Travelling when you don't know the local language - why there's no such thing as a language barrier

"I would love to come to Australia one day," the waiter confessed, smiling wistfully. "I want to go surfing there! But my English is not good enough."

I laughed, like he must be joking. "Your English is great. You would be fine in Australia."

"No," he said, shaking his head. "It's not good enough."

And then he wandered off and got back to the business of waiting tables. Case closed.

This was in Tokyo not so long ago. Our waiter had clocked that we were from Australia, my partner and I, and had started talking to us about his love of motorbike riding and surfing, about how he dreamed of one day doing them both in Australia. But he'd probably never go, he said, because of the language barrier.

This is patently crazy. Not purely because he'd just conducted this entire conversation with us in English. And not just because my partner and I were clear and present examples of the fact you can travel with an appalling command of the local language and still get by. But, even more importantly, because the language barrier doesn't really exist.

It's not a barrier at all. Let's call it a bump.

See also: $230 to enter: The most expensive countries for Australians to enter

For people who are new to travel, I can understand how this could be one of the most intimidating aspects of the whole experience. How do you communicate with people who don't speak your language? How do you get by? How do you order food and ride public transport and book accommodation and just move about the world when you suddenly can't say anything to anyone that would make any sense?

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That's a frightening feeling. It seems like such a huge challenge. It really does sound like it would be a barrier to successful travel. But it doesn't take long to figure out that it's absolutely not.

Take Japan as an example, one of the more extreme. There's not much English spoken in Japan. There's still plenty of signage around that's only in the local language, an unrecognisable alphabet that's impossible for non-speakers to puzzle out. Some restaurant menus are only in Japanese. The people you need to explain to you the various cultural quirks that make up everyday life in this country don't speak your language.

So what do you do? You get by. You point at things and wave your arms and rely on the kindness of strangers to figure out what you mean. You drag waiters outside the restaurant and point at the plastic food you want to order. You bumble around and smile and make mistakes and let people excuse them.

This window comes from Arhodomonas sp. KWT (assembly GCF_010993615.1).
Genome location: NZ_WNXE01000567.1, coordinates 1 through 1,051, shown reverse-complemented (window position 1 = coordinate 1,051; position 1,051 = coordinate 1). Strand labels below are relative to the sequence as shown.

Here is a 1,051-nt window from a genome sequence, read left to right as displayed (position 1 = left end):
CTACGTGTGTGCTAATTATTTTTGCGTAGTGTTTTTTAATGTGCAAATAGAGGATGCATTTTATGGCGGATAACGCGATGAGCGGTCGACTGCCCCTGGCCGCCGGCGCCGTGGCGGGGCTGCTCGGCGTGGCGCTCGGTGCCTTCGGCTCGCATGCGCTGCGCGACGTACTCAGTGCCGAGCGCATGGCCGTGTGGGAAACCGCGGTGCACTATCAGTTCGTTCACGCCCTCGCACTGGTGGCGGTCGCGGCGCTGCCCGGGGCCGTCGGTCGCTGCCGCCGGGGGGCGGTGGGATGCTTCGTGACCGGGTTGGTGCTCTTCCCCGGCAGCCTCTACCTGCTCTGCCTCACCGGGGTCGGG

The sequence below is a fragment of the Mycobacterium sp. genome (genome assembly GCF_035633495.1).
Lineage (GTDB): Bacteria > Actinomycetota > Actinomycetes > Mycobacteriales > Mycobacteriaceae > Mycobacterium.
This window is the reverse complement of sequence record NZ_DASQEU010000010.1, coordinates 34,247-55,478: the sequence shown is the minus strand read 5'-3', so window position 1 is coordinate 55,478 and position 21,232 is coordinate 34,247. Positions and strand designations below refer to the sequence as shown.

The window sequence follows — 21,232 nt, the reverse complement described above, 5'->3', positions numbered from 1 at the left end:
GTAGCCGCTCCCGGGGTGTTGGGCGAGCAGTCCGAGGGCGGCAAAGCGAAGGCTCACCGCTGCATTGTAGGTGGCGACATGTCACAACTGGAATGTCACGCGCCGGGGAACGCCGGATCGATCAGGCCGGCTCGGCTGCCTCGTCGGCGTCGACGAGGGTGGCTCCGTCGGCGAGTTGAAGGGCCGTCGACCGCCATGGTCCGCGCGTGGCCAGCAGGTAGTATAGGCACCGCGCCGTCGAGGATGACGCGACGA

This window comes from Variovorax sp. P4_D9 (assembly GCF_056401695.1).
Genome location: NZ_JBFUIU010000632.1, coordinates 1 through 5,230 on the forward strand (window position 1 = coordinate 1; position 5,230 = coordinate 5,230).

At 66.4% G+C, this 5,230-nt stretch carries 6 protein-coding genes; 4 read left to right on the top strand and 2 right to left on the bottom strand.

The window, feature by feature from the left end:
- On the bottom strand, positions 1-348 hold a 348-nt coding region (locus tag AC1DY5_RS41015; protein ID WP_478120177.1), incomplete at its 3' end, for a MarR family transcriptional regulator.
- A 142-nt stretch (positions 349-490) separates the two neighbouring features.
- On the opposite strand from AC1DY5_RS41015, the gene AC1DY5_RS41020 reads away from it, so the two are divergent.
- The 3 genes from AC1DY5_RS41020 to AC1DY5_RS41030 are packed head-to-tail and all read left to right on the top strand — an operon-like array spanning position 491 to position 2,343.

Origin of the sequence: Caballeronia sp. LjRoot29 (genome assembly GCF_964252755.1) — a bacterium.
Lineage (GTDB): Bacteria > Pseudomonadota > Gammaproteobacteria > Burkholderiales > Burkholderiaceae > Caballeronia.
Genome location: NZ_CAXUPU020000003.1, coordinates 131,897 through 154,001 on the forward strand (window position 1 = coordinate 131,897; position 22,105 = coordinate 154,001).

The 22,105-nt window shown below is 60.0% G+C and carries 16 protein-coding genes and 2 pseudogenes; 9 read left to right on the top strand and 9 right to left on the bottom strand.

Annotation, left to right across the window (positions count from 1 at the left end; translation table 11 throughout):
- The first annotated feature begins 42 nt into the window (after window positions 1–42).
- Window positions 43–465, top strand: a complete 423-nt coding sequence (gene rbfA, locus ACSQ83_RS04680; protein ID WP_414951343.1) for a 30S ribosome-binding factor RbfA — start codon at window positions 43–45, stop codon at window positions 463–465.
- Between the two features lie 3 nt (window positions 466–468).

In a more practical sense, and in a modern sense, you also pull your phone out of your pocket and you utilise its magic: you talk into it and allow it to translate your words; you take photos of signs and menus and allow it to spit out the English equivalents.

You also find, pretty swiftly, that just a few words of the local language will take you far, that you can achieve many of life's necessities with just a handful of phrases.

See also: The top 10 countries for Asian food

And this is one of the more extreme examples. Try travelling through Europe, where you think French people are going to be rude to you and Spanish people won't be able to understand you and that Greece will be all, well, Greek. But it's not even close.

You can puzzle out most signs by relating them to English. You easily get your point across with a few local words and some waving of the hands. You've seen most words on the menus a million times back in Australia anyway. This stuff is simple.

Sure, you're not going to get into any deep conversations that reveal the intricacies of the local psyche. But you are going to find a decent restaurant and order a beer. You are going to catch that train and book that hotel (both of which are easy to do online pretty much anywhere in the world in your own language).

And then of course there's the trump card for Australians: English. We just happen to speak everyone's second tongue. We already possess knowledge of the language that anything else will be translated into. We get to be incredibly lazy, because everyone else has come to the party for us. Pretty much anywhere you go in the entire world, you'll find someone around who can speak some your language.

So don't concern yourself with this "barrier". Don't avoid places where they may not speak your tongue. Communication in a foreign land is one of travel's most enjoyable and rewarding challenges, and the secret – which unfortunately my waiter in Tokyo didn't quite understand – is just to give it a go.

Where have you found the language barrier to be the biggest challenge? How did you get through it? Which countries speak the best English?

Email: b.groundwater@fairfaxmedia.com.au

Instagram: Instagram.com/bengroundwater

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